Horns relish the challenge of Ingram

NEWPORT BEACH, Calif. -- Most teams would enter a national championship game facing an opponent with a Heisman Trophy-winning running back with a little trepidation.

But not Texas and its No. 1-ranked rush defense. The Longhorns are eager to combat Mark Ingram and Alabama's vaunted rushing attack.

"We're up for the challenge," Texas defensive end Sergio Kindle said. "I actually can't wait to get out there and see what it's all about."

The Crimson Tide have been about running the ball as their most consistent offensive weapon throughout the season.

And the Longhorns have been about stopping it. Texas hasn't allowed a 100-yard opposing rusher since Beanie Wells rushed for 106 yards in the Fiesta Bowl last season. Texas has allowed only three teams to crack 100 yards rushing in a game this season and permitted only five rushing touchdowns in 407 opposing rushing carries.

Irresistible force, meet immovable object.

"We take a lot of pride in stopping the run, so we're probably going to enjoy this one a lot more than most just because of him having the Heisman Trophy and running the way he does," Kindle said.

Enjoy? After going against one of the nation's most formidable running attacks?

Alabama averaged 215.9 yards per game rushing, and the Tide's balanced attack with Ingram, Trent Richardson and Roy Upchurch is their biggest offensive strength. Ingram rushed for a school-record 1,542 yards and 15 touchdowns as he became the first Alabama player to win the Heisman Trophy. Richardson chipped in with 642 yards and six scores.

We're up for the challenge. I actually can't wait to get out there and see what it's all about.

-- Texas defensive end Sergio Kindle

"It's going to be a great test for us," Texas safety Earl Thomas said. "Our defense swarms to the ball. We're definitely going to need to be good -- where we swarm to the ball and really gang tackle."

One worry for Texas defensive coordinator Will Muschamp has been his team's layoff, which, by game day, will stretch to 33 days from its tight victory over Nebraska in the Big 12 title game.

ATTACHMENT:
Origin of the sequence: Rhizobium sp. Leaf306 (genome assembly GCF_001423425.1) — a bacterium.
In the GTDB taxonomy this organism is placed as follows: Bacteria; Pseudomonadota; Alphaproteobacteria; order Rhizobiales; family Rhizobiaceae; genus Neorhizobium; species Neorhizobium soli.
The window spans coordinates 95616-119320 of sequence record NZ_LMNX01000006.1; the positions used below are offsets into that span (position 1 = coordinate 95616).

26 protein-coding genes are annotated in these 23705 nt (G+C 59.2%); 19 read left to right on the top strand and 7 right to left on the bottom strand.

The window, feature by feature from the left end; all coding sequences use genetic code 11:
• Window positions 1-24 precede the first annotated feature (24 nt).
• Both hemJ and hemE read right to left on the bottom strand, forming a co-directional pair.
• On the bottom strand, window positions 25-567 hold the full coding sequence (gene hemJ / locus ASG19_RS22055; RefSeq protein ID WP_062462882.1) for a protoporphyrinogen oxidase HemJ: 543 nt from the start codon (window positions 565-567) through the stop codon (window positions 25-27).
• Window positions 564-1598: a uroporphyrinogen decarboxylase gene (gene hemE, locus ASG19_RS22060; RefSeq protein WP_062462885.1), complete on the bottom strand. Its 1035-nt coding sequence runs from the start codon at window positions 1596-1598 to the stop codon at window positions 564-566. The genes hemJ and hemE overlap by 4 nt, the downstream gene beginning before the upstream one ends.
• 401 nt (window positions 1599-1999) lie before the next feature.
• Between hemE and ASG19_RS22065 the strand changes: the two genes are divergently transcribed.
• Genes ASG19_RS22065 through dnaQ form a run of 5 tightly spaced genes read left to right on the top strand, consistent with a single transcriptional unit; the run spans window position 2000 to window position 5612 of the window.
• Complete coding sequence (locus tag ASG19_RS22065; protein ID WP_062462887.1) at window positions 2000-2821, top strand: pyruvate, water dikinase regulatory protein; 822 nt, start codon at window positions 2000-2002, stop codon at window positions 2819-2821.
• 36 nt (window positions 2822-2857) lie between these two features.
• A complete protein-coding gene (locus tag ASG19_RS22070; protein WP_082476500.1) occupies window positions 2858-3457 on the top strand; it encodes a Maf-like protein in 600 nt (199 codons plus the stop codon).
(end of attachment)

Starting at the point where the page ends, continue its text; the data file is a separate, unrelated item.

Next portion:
"The biggest concern in this much of a layoff is tackling for a defensive coach," Muschamp said.

The Longhorns have worked on their tackling techniques since the Nebraska game but have limited scrimmaging because of a fear of injuries. It's enough to have Muschamp skittish, particularly as he watches game films of Ingram slicing through defenses all season.

"We've worked hard at getting ourselves in position to make plays and make tackles," Muschamp said. "And that's definitely what you have to do against this offense."

But for all Alabama's impressive rushing statistics, those numbers might have been swelled by the lack of a dominant rush defense faced by the Crimson Tide this season. Before running into Florida's No. 12 rush defense in the SEC title game, Alabama met only one defense ranked in the top 40 in rush defense, and that was Virginia Tech at No. 40 in the season opener.

The Tide did show something against the Gators as they piled up 251 rushing yards and 490 total yards.

Texas' success against the run also can be picked apart. The Longhorns faced only one team ranked in the top 25 teams in rushing and saw their totals swell by playing against four rushing offenses that ranked 100th or worse -- Kansas (100th), Baylor (108th), Colorado (113th) and Texas Tech (115th).

The Big 12 has earned a reputation of soft defenses in recent seasons -- as much because of the pass-happy offenses in the league as anything else. But Big 12 teams haven't been a good matchup against the more physical Southeastern Conference teams, which have claimed an 11-3 edge in bowl games against Big 12 foes since 2003.

Those previous struggles are one of the biggest reasons oddsmakers have made the Crimson Tide a favorite in this game. Alabama's physical running game is expected to take a toll on the Longhorns.

"No one likes to give the Big 12 credit for running the ball," Texas defensive tackle Lamarr Houston said. "They think all we do is pass the ball. But we've got about five or six teams that do nothing but run the ball."

Texas' defensive performance against Nebraska is shown as one of its stingiest efforts of the season. The Longhorns held the Cornhuskers to five first downs and 108 total yards in the 13-12 victory, limiting the Huskers to field goals. Nebraska produced 67 rushing yards, including no runs by a running back longer than 7 yards.

At one point, Texas held the Cornhuskers without a first down for more than 32 minutes as they forced either a turnover or a three-and-out on eight consecutive possessions.

And that performance looks a little bit better today after the Cornhuskers' 33-0 thrashing of Arizona in the Pacific Life Holiday Bowl.

It certainly caught the attention of Ingram, who realizes his team will be tested trying to run against the Longhorns.

"Their scheme is really complex, and they show you a lot of looks," Ingram said. "All of their players are really coached well. From the defensive line to the secondary, you can see they are fast and get to the ball and cause you to do a lot of things you don't want to do. It will be a big challenge for us because they are a great defense."

Tim Griffin covers college football for ESPN.com. You may contact him at espntimgriff@yahoo.com.